New Report: Brennan Center Calls for Sweeping Presidential Ethics Reform
For Immediate Release: December 13, 2017
In response to the first year of a Trump administration marked by conflicts of interest and ethical lapses, the Brennan Center for Justice at NYU School of Law released today a comprehensive package of solutions to address the most pressing gaps in the country’s federal ethics system. The recommendations seek to prevent self-dealing by the country’s top leaders.
In a new report, Strengthening Presidential Ethics Law, the Brennan Center lays out the case for bringing presidential ethics rules in line with similar standards for other government officials. Today’s report is the first comprehensive policy agenda outlining steps Congress should take to minimize conflicts of interest among the highest echelons of American power.
Among the report’s key recommendations:
- Closing the presidential loophole: Congress must expand federal conflict of interest laws to cover presidents and vice presidents, following the lead set by state governments and other democracies globally.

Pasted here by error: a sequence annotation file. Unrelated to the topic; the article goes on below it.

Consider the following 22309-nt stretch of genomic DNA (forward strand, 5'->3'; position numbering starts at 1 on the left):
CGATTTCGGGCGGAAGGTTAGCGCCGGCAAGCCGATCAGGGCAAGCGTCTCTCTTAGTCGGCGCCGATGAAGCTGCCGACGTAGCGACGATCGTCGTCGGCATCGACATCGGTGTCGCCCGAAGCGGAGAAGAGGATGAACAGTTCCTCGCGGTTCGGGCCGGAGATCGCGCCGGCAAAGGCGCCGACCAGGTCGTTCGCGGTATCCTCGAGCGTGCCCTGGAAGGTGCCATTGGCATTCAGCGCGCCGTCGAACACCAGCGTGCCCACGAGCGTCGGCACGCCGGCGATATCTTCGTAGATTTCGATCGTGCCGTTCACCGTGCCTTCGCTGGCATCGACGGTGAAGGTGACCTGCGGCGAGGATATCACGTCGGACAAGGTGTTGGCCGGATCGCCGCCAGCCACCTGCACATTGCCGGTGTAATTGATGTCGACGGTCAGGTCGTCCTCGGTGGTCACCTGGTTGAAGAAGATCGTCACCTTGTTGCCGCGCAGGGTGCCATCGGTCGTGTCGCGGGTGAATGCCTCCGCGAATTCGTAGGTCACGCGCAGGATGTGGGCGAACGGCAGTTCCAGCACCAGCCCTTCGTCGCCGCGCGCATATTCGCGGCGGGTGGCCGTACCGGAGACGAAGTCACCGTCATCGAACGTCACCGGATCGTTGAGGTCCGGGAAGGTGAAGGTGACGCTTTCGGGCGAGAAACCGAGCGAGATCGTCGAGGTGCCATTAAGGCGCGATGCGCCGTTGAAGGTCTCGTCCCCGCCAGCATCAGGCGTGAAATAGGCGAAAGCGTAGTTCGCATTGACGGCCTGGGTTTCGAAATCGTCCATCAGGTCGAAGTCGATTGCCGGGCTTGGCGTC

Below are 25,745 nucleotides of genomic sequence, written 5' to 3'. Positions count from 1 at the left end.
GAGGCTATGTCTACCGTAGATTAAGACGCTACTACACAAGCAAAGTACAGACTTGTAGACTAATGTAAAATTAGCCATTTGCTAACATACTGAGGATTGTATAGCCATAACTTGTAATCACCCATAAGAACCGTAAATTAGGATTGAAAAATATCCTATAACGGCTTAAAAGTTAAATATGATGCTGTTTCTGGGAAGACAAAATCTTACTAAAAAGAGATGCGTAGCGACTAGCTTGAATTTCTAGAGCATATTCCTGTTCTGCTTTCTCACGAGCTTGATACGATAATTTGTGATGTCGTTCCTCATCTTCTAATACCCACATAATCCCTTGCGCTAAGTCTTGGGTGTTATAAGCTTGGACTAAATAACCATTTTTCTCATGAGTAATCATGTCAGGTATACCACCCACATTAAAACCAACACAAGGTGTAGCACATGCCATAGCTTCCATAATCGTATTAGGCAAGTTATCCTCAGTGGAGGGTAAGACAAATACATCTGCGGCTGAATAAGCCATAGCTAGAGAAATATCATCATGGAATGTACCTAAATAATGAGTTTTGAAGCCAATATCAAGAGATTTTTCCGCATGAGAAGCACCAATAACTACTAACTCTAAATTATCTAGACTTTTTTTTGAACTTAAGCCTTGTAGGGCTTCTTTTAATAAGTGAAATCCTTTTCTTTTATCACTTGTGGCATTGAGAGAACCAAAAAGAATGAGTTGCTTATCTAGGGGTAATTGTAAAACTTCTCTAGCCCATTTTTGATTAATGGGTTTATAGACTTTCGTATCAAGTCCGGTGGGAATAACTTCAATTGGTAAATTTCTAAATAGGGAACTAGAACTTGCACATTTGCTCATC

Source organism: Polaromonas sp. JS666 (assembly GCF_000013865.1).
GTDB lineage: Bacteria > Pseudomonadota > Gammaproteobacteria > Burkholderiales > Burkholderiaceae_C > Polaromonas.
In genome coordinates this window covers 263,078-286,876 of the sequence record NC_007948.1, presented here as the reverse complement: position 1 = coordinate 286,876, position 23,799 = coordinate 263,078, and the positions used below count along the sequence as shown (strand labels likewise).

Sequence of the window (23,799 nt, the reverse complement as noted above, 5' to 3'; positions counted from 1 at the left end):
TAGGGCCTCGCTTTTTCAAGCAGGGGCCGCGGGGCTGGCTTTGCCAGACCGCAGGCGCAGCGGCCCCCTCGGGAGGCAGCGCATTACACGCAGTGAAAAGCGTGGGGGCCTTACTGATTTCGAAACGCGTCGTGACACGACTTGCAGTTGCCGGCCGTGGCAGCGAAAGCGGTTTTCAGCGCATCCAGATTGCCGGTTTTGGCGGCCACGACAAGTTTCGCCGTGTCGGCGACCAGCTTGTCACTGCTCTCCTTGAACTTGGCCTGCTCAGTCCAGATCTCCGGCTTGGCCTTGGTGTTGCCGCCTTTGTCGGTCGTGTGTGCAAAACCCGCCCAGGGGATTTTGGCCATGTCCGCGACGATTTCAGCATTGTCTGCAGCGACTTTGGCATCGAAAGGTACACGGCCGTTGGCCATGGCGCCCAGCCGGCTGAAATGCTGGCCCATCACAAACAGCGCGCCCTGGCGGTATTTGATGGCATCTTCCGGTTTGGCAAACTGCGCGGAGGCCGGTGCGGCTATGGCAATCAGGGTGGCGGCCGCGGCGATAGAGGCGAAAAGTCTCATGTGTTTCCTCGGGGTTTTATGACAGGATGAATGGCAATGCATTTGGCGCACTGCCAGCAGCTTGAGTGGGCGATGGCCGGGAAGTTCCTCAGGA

- Bolstering disclosure requirements for high-ranking officials: High-level officials should be required to disclose income, assets, and debts of closely-held businesses in which the official or an immediate family member has a substantial interest. By expanding the scope of disclosure, Congress will help prevent conflicts of interests from escaping public scrutiny.
- Strengthening ethics enforcement: To effectively administer and enforce federal ethics law, the country needs a strong, well-financed regulator. Congress should confer the same autonomy to the Office of Government Ethics as it affords other independent agencies.
“When Donald Trump took office, he said the president ‘can’t have’ a conflict of interest, and it is true that the President is currently exempt from federal conflict of interest rules,” said the Brennan Center’s Daniel Weiner, the report's author. “But the conflicts themselves exist. While President Trump isn’t the first national leader with conflicts, his complex financial dealings and disregard for longstanding ethical norms have driven hot national debates about reforming the standards our highest leaders must adhere to. It’s time for sweeping reforms that demonstrate a commitment to leaders who act in the interests of the country, not in the interests of their own bottom line.”
Read the full report, Strengthening Presidential Ethics Law.
Read more about the Brennan Center’s work on Money in Politics.